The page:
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It's the MOA MOA MOA

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nice thread.MONSTAS OF ART KILLL ITT.BANOS...aparently he u8ses GOLOD CAPS on his tins wen doing bak jumps they come out 13 inchs about the size of my willy lol jokes.but they are gangster.

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Re: woah


Originally posted by hamilTRON

what does the s stand for.





As stated above "Monsters of Art"

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Text and Pictures by Alan Emmins


The clock tells me it’s just after midnight. On the platform people come and go, I eye all of them up and down wondering, could it be them? Finally a guy in a green hooded top idles up to me.


“Follow me.” He says.


Further down the platform we join two of his friends, they give me a nod but little more is said. The train comes and we jump on board, the train ride, I am told, will take about thirty minutes, we are heading to the suburbs of Copenhagen. At the very last stop we will leave the train and wait, as soon as the all clear is given the MOA crew (Monsters Of Art) will hit up every train that sits there, sleeping until the next morning.


MOA are considered the biggest graffiti crew in the world; they were formed back in 91 and are considered the daddies of hitting up. They have crews in ten countries now, although they wont say which ones. In fact due to the police campaign that has been launched against them they won’t give much information about themselves. But this is to be expected, it did after all take me ten months to set this story up.


We are three stops from the end of the line, talk is minimal, there are other passengers around, and nobody wants to give anything away. But the silence is broken; right above our heads a fist-sized rock comes smashing through the window, glass flies everywhere.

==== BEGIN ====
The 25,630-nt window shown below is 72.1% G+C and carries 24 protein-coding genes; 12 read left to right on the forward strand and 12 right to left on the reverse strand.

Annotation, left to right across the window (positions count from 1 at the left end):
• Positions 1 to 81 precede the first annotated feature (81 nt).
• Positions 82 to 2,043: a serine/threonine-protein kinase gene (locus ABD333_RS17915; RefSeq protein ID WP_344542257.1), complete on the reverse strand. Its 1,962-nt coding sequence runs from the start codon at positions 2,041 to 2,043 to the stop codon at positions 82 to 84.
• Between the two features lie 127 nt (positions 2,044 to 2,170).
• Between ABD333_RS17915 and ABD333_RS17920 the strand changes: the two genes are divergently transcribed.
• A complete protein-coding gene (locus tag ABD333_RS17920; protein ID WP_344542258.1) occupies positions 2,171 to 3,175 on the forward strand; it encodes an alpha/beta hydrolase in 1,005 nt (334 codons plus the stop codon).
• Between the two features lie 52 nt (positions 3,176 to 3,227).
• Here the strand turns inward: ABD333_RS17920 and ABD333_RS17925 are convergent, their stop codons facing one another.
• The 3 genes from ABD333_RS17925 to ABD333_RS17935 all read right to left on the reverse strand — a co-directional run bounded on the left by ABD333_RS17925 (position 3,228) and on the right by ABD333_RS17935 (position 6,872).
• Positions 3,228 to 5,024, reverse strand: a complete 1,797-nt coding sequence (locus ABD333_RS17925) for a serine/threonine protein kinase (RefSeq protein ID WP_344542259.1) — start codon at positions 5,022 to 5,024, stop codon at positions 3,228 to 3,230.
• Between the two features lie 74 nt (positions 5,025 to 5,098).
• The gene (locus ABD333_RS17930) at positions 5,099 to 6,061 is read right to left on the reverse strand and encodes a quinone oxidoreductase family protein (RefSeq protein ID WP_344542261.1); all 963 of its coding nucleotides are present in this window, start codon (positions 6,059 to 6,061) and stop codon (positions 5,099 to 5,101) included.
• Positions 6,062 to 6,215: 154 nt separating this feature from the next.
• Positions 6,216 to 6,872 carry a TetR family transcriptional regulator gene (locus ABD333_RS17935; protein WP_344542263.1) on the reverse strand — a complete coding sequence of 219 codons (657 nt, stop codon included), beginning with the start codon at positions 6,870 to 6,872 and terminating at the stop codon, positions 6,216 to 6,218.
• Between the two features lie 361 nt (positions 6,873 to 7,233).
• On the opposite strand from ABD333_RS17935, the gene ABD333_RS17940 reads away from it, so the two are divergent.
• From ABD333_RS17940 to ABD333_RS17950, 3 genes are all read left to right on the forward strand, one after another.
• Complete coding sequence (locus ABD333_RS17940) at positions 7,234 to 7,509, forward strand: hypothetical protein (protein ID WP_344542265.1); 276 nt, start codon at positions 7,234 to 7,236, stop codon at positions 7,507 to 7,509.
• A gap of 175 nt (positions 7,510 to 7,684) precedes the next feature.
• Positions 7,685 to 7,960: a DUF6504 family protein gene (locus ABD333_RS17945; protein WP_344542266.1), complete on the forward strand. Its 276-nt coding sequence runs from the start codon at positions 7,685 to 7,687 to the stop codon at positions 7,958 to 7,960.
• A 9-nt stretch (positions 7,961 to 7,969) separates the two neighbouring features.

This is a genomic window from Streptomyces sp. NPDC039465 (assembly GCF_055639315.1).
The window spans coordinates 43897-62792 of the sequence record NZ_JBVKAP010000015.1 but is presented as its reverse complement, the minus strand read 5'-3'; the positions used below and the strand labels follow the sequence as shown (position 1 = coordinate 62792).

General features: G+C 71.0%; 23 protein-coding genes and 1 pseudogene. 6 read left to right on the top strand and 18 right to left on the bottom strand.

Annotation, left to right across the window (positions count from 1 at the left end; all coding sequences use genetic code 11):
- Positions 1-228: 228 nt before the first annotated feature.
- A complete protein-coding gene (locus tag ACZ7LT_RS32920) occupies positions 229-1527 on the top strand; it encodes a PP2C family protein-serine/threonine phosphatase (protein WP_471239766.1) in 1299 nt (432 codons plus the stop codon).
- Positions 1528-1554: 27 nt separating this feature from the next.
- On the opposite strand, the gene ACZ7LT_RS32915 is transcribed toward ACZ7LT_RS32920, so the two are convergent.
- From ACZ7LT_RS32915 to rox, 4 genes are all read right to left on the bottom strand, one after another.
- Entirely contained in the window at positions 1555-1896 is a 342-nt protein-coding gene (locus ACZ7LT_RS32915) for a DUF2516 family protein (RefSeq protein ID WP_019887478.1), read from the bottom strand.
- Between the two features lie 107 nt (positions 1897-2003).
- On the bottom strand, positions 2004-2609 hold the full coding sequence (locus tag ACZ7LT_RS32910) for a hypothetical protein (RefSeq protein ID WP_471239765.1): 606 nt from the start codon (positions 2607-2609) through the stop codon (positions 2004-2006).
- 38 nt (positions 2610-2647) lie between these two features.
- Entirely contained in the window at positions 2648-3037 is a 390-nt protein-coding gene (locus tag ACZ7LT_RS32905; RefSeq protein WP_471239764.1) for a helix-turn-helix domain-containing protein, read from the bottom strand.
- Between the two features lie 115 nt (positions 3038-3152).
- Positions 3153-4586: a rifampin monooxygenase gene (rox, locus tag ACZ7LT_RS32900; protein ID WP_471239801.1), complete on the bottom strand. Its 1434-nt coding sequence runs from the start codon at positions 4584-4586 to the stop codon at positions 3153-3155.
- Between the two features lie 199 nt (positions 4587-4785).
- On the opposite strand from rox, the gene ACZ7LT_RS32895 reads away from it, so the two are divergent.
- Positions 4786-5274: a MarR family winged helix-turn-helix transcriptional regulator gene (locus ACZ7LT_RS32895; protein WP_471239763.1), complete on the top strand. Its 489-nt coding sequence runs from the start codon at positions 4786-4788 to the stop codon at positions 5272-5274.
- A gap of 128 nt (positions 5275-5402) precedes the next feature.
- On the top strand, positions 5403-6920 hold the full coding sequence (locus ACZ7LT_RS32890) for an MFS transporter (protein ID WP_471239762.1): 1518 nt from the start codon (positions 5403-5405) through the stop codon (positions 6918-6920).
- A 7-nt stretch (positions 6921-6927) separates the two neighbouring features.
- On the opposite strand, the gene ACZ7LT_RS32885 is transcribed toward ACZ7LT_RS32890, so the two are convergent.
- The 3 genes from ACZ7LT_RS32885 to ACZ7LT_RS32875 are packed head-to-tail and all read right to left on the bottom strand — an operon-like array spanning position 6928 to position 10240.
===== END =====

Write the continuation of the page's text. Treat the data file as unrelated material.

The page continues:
“Hold da helt kæft!” (FUCK THAT!) laughs the guy sitting next to me, he is the tallest of the group and one of the oldest crewmembers, we’ll call him MOA1.


The problem with the smashed window isn’t the fact that everybody is covered in glass, it’s that the three guys from MOA have bags full of spray cans. If the police come into the carriage because of this smashed window and search their bags they’re looking at jail time.


“The last time I was in court for graffing they tried to fine me 3 million kroners (about 300,000GBP), luckily the case got thrown out because of some evidence that was missing.” Tells MOA1.


For most people a near fine of 300,000 pounds would have them hanging up their cans, but when you talk about graffers/writers/taggers you are not talking about normal people. You’re talking about an entire subculture that chooses to express themselves freely.


“The last time I was convicted for writing they didn’t even catch me doing anything, the cops grabbed me, threw me on the ground and arrested me. Then they searched my home and found some graffiti mags…I was fined a thousand pounds and was put in jail for three weeks.”


You may think the chase is the addiction for graffiti writers, that the thrill of the chase is the backbone behind what they do, but you’d be wrong.


“The worst thing that can happen when we’re hitting up is that the cops will come, or the security…that just really pisses me off. It would piss off any serious writer. If I have to run halfway through a piece…I don’t want half finished pieces of art out there. It’s fucking hard to track down half finished pieces to finish them off. Ideally I’d like to be left alone to finish. Maybe in the beginning the chase was part of it, sure there is an adrenalin rush, but now it’s about expression.”